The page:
Quick and easy to prepare—and fun to eat—this recipe is perfect for parties: Your guests can snack on the clams straight from the grill. You’ll have more cocktail sauce than needed for 24 clams, but covered tightly and refrigerated, the sauce will last about a week—just give it a good stir before use. You can also spoon it over cream cheese and serve it as a spread with crackers and celery; thin it out with tomato juice to make the best Bloody Mary mix you’ve ever tasted; mix it into meatloaf; use it in place of ketchup on a burger; or fold a few tablespoons into a cup of mayonnaise for a zesty sandwich spread.
This recipe makes more crema than you’ll need for six ears of corn: Slather the extra on toasted baguette slices, BLT sandwiches or grilled chicken. Covered and refrigerated, it will last about five days. If you like a little heat, add crushed red pepper with the rest of the ingredients before combining.
Stack these mushrooms on focaccia or ciabatta with some baby greens for a tasty meatless sandwich or add leftover ’shrooms to a turkey or roast beef sandwich for a big boost of flavor. Sub mushroom or vegetable broth to turn this recipe into an all-vegetarian entree for two. Tip: Removing the dark gills from beneath the portabella’s cap (by gently scraping them off with a soup spoon) prevents the sauce from turning an unappetizing inky color.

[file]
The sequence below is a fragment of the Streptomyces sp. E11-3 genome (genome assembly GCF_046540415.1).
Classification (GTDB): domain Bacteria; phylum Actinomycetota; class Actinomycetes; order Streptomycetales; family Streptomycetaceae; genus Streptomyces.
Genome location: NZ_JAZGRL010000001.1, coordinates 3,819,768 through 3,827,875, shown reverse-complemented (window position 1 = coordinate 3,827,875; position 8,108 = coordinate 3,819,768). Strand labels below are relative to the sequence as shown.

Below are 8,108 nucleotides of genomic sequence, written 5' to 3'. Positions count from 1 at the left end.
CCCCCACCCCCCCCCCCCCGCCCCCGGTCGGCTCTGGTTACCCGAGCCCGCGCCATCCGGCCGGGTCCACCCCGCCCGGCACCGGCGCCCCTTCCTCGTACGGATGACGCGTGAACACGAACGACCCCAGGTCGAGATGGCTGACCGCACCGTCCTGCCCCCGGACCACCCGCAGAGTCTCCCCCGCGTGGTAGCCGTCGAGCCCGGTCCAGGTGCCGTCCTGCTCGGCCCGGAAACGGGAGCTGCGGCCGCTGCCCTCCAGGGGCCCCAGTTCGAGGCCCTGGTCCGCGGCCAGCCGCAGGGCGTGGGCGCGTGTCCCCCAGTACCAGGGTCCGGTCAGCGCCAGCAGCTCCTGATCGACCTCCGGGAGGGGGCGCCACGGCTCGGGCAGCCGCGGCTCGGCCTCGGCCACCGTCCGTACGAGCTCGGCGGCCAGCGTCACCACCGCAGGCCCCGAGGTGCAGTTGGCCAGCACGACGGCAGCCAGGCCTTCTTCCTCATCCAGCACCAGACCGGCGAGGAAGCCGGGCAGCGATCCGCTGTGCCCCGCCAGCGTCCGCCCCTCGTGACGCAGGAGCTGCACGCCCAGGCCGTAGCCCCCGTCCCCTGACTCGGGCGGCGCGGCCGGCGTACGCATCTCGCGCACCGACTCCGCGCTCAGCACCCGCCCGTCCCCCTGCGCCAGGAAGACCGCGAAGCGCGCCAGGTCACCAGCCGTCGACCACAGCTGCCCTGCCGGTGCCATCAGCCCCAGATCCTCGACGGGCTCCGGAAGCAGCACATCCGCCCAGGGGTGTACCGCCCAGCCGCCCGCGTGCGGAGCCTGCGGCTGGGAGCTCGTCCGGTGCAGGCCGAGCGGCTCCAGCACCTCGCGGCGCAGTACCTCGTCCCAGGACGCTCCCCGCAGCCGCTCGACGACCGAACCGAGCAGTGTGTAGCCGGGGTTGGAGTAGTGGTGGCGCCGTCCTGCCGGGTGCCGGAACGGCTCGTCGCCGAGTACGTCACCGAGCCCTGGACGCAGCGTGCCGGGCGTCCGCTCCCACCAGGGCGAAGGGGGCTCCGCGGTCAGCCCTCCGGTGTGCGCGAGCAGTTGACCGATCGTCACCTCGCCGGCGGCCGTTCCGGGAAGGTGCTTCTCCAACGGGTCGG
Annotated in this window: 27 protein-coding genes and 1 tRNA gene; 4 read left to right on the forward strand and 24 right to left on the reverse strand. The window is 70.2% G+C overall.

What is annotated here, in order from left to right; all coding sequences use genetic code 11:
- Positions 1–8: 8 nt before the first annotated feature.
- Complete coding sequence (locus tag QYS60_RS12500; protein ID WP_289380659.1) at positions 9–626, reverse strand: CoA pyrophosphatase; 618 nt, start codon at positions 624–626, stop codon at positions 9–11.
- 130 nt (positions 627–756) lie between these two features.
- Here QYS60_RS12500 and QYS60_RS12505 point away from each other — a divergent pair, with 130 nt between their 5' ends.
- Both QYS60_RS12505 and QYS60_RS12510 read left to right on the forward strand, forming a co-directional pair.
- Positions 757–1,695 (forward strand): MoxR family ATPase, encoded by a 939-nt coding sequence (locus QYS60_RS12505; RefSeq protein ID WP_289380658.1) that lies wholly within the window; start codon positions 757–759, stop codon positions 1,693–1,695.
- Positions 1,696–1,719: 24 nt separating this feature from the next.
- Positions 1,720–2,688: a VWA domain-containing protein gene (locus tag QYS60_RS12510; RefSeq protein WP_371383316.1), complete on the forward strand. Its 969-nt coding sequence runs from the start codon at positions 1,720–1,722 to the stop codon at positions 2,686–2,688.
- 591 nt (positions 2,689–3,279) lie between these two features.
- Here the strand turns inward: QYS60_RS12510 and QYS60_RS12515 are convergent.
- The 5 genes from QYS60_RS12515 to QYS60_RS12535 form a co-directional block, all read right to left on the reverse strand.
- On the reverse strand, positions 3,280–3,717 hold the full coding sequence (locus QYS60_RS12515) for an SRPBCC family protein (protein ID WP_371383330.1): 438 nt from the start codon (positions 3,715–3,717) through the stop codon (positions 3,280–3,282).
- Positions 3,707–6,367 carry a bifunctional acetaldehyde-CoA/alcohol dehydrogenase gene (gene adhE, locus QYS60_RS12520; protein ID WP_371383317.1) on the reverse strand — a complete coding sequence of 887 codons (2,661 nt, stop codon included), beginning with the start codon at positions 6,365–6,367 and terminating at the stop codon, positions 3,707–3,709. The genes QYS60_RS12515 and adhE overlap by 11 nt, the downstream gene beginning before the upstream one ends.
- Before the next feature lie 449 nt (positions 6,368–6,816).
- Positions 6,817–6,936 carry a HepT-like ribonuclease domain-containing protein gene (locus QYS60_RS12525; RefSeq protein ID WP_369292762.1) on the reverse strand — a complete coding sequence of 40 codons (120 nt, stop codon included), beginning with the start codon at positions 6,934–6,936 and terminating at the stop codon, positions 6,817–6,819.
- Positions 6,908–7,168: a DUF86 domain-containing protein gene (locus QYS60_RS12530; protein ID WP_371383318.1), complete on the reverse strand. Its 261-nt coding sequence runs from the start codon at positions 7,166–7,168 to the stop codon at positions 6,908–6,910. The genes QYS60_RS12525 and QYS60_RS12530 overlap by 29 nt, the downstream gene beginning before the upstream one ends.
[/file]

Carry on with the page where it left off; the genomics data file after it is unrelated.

This jus is just as comfortable with a French dip or open-faced steak sandwich as it is with expensive cuts of beef; it also goes well with pork and lamb. To create those cool cross-hatch grill marks, place the steaks on the grill at a 45-degree angle to the grates. Cook 3 to 4 minutes, then rotate 90 degrees and cook for another 3 to 4 before flipping and doing the same. To ensure your steak is cooked exactly the way you like, check its temperature with an instant-read thermometer.
Lemony and tart, this marinade adds a bright punch of flavor to seafood, lamb and, of course, chicken. If the wings are whole, you’ll need to separate them. Simply cut each through the “elbow” joint, leaving the drumette and “forearm” (the piece with the two bones). Then, remove the tips from the forearms and discard.